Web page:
SU project turns organic waste into fertilizer
A project of Silliman University (SU), led by College of Agriculture instructor Arsenio D. Bulfa Jr., converts organic waste from the campus into profitable products like organic fertilizer.
Bulfa talked about the organic fertilizer production project of SU on “AgriPreneur,” a weekly show on the GMA Network, last November 2020.
On the show, Bulfa talked about the University’s process of converting organic waste to fertilizer and other agricultural products, all done in the SU Scheide Farm where the College is located.
“All the organic wastes coming from the University is now deposited in one spot in (the College of Agriculture),” said Bulfa.
Organic wastes collected from the campus such as leaves, twigs, food waste, and manure from animals in the farm are converted into the following products enumerated by Bulfa: vermicast, organic fertilizer, organic soil amendments, and potting mixes.
Bulfa said the College of Agriculture faculty, staff, and students are working together on the project, with the goal to help smallholder farmers to plant healthy plants that are not dependent on synthetic fertilizers and make healthy produce.
Making organic fertilizer
Bulfa said leaves are first shredded then mixed with manure to remove moisture and odor.
Concoctions made by students in Bulfa’s class are also added to the compost pile to remove odor and add more microorganisms, which will speed up the decomposition process. The concoctions include fermented fruit juice, fermented plant juice, bokashi, and lactic acid bacteria serum.
Bulfa said controlling or removing the odor of the compost pile is an important process in making organic fertilizer, especially when making organic fertilizer near residential areas.
The leaves and manure mixture is then mixed with vermicast, carbonized rice hull, and other products to create potting mixes for specific crops.
Bulfa emphasized that the compost mix, as an organic material, must be “totally decomposed” and aged first before it can be used as organic fertilizer, or else it might harm plants.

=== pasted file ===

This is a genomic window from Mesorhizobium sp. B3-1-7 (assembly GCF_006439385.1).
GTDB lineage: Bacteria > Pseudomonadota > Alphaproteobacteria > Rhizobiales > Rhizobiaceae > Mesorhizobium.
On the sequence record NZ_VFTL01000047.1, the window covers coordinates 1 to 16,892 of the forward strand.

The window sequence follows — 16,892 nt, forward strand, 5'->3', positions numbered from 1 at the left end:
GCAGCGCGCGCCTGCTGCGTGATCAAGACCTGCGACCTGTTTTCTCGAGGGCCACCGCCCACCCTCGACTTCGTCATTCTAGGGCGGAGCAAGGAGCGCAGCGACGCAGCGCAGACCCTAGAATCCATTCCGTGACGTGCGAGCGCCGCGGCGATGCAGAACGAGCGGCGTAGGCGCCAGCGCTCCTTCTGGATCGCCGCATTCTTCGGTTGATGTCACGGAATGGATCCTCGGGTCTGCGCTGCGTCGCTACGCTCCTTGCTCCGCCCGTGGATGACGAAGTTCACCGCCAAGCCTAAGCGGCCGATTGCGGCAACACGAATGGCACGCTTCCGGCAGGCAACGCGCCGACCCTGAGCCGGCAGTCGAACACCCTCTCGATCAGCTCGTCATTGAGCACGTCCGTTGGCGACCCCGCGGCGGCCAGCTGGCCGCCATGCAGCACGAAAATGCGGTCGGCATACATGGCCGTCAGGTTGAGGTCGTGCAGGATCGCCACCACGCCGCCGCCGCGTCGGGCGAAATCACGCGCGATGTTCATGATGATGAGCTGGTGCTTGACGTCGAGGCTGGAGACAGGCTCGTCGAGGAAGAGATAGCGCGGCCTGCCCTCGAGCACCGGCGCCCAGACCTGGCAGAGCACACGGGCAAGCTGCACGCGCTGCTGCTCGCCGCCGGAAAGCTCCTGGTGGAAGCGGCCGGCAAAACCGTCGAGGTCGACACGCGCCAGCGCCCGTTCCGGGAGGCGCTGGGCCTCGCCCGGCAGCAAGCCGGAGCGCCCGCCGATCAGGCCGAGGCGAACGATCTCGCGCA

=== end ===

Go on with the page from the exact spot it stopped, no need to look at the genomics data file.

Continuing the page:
Before using the created organic fertilizer and other organic soil amendments like vermicast, Bulfa said his team waits three to six months to age it.
As for food waste, Bulfa said it is processed through bokashi composting, which turns food waste into soil amendments.
Because of the oils in food waste, Bulfa said it is not mixed with organic wastes as it can slow down decomposition.
Farming and gardening for all
Bulfa said among the products produced by the project, potting mixes were the most popular because of the “plantito/plantita” trend of owning potted plants and houseplants that rose due to the ongoing pandemic.
Bulfa saw this as an opportunity to educate people about taking care of plants and opened a Facebook page for SU Farm to reach out to a wider audience online.
“Since these people are new to gardening, we opened a Facebook (page) so that they can consult us freely (about their plants), how much fertilizer to apply…We are able to help them using this platform and as a college, (we are glad to help inform people about sustainable farming),” said Bulfa.
Bulfa said the project is also an avenue for research in the College as they seek to identify the best technologies to share with the community.
Bulfa, who teaches soil science and is the research coordinator of the College, initiated the project after conducting a laboratory activity in his organic agriculture class. He realized that the activity would be a beneficial project for SU.
The University administration, said Bulfa, has supported and funded the project, which is in line with SU’s environmental advocacy.
“We (at Silliman University) want to become forerunners of the prevention of environmental pollution, conservation, and enhancement of our natural resources and sustainability, (that’s why we need to) educate the community on how to do organic farming because it’s environment-friendly (and) sustainable,” said Bulfa.
In the show, Bulfa also talked about the importance of shredding materials before adding them to the substrate, the importance of aeration in compost bins or pits, and vermicomposting.
The show, hosted by journalist Jiggy Manicad, features stories about agriculture, agribusiness, and agricultural technology.